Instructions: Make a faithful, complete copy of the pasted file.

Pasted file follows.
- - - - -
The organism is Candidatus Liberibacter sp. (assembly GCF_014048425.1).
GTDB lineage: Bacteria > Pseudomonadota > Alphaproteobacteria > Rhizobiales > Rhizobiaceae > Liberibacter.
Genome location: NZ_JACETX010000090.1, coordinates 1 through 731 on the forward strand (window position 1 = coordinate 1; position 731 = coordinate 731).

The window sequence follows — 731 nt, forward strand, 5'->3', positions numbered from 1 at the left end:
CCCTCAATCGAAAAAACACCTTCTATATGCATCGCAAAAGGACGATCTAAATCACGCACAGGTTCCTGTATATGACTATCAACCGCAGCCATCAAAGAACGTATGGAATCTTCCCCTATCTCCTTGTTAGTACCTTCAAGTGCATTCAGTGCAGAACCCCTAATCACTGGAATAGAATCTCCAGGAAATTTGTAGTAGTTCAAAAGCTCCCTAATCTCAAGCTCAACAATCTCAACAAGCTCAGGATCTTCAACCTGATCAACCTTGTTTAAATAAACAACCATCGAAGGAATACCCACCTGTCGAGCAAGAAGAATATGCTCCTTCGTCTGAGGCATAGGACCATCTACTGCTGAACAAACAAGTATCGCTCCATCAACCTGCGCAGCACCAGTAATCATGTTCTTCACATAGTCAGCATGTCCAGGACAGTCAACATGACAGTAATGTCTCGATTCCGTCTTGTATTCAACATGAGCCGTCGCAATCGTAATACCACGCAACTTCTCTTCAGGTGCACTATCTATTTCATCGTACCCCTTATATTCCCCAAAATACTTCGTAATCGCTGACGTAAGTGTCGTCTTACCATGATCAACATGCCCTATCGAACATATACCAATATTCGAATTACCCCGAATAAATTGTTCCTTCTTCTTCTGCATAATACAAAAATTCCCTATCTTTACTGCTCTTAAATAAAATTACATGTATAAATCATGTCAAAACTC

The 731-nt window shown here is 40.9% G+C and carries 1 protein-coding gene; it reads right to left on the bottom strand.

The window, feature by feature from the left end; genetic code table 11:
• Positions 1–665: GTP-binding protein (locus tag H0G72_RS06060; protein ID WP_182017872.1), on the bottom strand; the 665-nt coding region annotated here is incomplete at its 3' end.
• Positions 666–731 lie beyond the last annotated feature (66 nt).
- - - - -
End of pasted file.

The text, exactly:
The organism is Candidatus Liberibacter sp. (assembly GCF_014048425.1).
GTDB lineage: Bacteria > Pseudomonadota > Alphaproteobacteria > Rhizobiales > Rhizobiaceae > Liberibacter.
Genome location: NZ_JACETX010000090.1, coordinates 1 through 731 on the forward strand (window position 1 = coordinate 1; position 731 = coordinate 731).

The window sequence follows — 731 nt, forward strand, 5'->3', positions numbered from 1 at the left end:
CCCTCAATCGAAAAAACACCTTCTATATGCATCGCAAAAGGACGATCTAAATCACGCACAGGTTCCTGTATATGACTATCAACCGCAGCCATCAAAGAACGTATGGAATCTTCCCCTATCTCCTTGTTAGTACCTTCAAGTGCATTCAGTGCAGAACCCCTAATCACTGGAATAGAATCTCCAGGAAATTTGTAGTAGTTCAAAAGCTCCCTAATCTCAAGCTCAACAATCTCAACAAGCTCAGGATCTTCAACCTGATCAACCTTGTTTAAATAAACAACCATCGAAGGAATACCCACCTGTCGAGCAAGAAGAATATGCTCCTTCGTCTGAGGCATAGGACCATCTACTGCTGAACAAACAAGTATCGCTCCATCAACCTGCGCAGCACCAGTAATCATGTTCTTCACATAGTCAGCATGTCCAGGACAGTCAACATGACAGTAATGTCTCGATTCCGTCTTGTATTCAACATGAGCCGTCGCAATCGTAATACCACGCAACTTCTCTTCAGGTGCACTATCTATTTCATCGTACCCCTTATATTCCCCAAAATACTTCGTAATCGCTGACGTAAGTGTCGTCTTACCATGATCAACATGCCCTATCGAACATATACCAATATTCGAATTACCCCGAATAAATTGTTCCTTCTTCTTCTGCATAATACAAAAATTCCCTATCTTTACTGCTCTTAAATAAAATTACATGTATAAATCATGTCAAAACTC

The 731-nt window shown here is 40.9% G+C and carries 1 protein-coding gene; it reads right to left on the bottom strand.

The window, feature by feature from the left end; genetic code table 11:
• Positions 1–665: GTP-binding protein (locus tag H0G72_RS06060; protein ID WP_182017872.1), on the bottom strand; the 665-nt coding region annotated here is incomplete at its 3' end.
• Positions 666–731 lie beyond the last annotated feature (66 nt).